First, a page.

Southern Tioga board eliminates positions

BLOSSBURG – Fifteen high school teachers, six support staff and 20 coaching and advisory positions were eliminated effective the end of this school year following action at a special Southern Tioga School Board meeting Tuesday.

The action came because of the North Penn High School closure, also effective the end of the school year.

According to Southern Tioga School District Interim Superintendent Sam Rotella, the elimination will put about a $700,000 dent in next year’s budget shortfall of $1.8 million.

“That is an average and we have to add back unemployment, but that amounts to about $55,000 per person plus benefits,” Rotella said.

The eliminated positions will not come from just North Penn, but will be spread districtwide.

“I will be working with the staff and unions to identify who those individual staff will be and it will be formalized by board vote at the April 14 board meeting,” he added.

The full board of directors voted unanimously to eliminate the positions, including reducing a full-time art teacher to half time, a business education teacher, a family and consumer science teacher, a social studies teacher, a math teacher, a technology teacher, a world language teacher, two physical education teachers, a music teacher, a gifted teacher, three English teachers and two special education teachers.

In addition, several support positions also were eliminated, including two secretaries, two part-time library positions and two full-time custodians.

Supplemental contract cuts included a dean of students, student activities director, head boys basketball coach, assistant boys basketball coach, a junior high boys basketball coach, an assistant junior high boys basketball coach, a head girls basketball coach, an assistant girls basketball coach, a junior high girls basketball coach, an assistant junior high girls basketball coach, a yearbook adviser, a student council adviser, a stage production adviser, a senior class adviser, a junior class adviser, a sophomore class adviser, a freshman class adviser, an Odyssey of the Mind adviser – secondary, a National Honor Society adviser and a Future Business Leaders of America adviser.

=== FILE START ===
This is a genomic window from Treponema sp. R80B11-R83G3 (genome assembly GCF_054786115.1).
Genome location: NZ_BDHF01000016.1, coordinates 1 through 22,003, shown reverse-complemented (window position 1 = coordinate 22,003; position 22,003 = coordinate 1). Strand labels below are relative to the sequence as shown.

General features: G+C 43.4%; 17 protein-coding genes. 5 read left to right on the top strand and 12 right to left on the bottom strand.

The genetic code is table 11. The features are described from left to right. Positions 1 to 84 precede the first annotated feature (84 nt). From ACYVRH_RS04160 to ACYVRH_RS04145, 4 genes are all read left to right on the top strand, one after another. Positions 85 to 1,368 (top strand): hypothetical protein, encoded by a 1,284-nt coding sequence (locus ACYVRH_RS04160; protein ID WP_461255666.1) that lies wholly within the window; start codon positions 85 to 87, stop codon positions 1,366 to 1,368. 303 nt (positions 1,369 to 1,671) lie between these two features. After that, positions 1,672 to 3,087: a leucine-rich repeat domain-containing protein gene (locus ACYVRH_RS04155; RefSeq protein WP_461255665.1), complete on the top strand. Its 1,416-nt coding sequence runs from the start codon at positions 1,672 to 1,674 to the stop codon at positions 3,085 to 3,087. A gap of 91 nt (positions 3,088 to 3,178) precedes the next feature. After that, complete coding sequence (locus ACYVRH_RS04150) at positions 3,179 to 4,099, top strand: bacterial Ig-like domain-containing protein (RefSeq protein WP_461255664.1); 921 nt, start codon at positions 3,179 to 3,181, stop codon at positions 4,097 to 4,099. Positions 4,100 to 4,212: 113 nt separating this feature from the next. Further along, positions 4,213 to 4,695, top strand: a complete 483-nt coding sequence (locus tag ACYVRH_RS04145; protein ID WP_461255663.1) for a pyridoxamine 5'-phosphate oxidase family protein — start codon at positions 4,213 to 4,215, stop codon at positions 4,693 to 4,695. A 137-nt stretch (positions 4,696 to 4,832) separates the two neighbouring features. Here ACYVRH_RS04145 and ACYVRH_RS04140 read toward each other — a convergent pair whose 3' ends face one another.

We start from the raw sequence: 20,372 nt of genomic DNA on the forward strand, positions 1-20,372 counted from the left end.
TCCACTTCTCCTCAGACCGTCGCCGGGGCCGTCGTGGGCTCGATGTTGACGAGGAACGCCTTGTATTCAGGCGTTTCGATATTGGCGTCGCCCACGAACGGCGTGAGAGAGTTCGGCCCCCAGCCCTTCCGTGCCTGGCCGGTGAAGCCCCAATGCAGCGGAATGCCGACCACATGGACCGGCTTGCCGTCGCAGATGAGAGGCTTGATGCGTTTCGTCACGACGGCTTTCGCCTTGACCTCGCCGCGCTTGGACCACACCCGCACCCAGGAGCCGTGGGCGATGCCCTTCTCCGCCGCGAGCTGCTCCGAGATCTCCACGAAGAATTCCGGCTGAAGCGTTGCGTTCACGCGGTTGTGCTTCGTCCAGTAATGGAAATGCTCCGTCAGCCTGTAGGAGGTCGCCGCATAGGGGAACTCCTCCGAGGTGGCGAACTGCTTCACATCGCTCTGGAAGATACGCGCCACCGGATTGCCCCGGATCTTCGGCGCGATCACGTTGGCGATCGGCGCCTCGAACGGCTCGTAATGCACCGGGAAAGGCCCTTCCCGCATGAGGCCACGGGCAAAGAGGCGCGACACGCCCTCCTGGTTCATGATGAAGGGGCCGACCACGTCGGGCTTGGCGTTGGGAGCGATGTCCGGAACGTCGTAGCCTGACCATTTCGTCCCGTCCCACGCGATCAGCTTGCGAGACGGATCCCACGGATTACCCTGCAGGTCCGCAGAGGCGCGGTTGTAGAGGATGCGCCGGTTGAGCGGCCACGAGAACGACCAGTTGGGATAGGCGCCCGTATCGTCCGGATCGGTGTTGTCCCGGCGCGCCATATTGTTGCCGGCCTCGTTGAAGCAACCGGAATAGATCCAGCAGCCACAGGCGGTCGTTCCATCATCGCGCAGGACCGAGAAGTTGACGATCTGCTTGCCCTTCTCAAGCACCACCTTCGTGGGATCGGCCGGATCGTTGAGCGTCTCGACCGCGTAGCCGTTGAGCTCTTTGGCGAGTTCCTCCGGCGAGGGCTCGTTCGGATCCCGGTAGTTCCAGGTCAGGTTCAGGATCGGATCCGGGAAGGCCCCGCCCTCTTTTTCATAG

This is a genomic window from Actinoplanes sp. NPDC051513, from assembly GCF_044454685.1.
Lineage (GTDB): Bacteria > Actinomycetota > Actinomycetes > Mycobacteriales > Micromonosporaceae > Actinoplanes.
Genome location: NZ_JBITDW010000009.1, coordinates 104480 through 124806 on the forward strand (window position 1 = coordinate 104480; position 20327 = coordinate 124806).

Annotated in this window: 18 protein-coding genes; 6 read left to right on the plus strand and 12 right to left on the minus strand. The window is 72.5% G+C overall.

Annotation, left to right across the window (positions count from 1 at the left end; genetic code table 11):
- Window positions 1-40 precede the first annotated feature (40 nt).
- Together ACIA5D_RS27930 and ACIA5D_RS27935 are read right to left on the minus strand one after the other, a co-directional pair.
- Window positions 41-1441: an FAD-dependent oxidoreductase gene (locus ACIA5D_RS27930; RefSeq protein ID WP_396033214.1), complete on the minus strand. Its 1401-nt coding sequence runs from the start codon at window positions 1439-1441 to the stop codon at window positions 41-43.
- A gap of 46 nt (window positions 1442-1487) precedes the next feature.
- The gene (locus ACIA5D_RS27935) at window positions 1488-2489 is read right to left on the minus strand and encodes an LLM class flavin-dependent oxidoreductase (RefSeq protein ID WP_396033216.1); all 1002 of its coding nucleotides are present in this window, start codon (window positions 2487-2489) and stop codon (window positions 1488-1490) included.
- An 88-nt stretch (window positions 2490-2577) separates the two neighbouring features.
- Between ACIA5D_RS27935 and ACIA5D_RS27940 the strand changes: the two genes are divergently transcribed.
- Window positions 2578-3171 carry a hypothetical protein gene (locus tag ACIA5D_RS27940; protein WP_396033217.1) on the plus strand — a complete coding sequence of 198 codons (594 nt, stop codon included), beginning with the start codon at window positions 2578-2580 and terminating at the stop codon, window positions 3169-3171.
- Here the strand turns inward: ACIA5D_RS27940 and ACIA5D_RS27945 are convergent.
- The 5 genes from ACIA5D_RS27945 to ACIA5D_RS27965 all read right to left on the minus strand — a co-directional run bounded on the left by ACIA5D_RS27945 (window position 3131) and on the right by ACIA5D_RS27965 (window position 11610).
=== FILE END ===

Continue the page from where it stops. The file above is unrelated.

In a hot-button issue, the board voted 6-3 against allowing parents to choose which school their children will be allowed to attend next year.

Voting in favor were Sandra Olson, Ivan Erway and John Martin.

Voting against were board President Stephen Guillaume, Vice President Sean Bartlett, Secretary John Ritter and members Jim Kreger, Michelle McDermott and Julie Miller

Rotella said there was “a lot of discussion, with some board members wanting staff to be allowed to move their children where they were working, and those who wanted to allow grandfathering students who were allowed to do it last year to do it again this year, and then there was more discussion about the logistics of how it could happen in time for the next school year.”

“Some wanted to have the administration look at parameters and others thought that it should be moved to committee to bring it up some time down the road, but not the next school year because the time frame was too tight,” he added.

Rotella said one problem with allowing it to happen next year would be how to handle it “if too many choose one school over the other, and then how do you deal with that without class sizes becoming out of control and there not being physical room or staff in the school,” Rotella said.

“It just was too grandiose a project to implement for next school year,” he added.

The board tabled a motion until the next board meeting on moving forward with re-branding the two remaining high schools after discussing costs, which could run upward of $100,000, Rotella said.

“The general consensus is they weren’t going to spend a lot of money on it but try to find a way to create new schools at a minimum cost impact,” he said.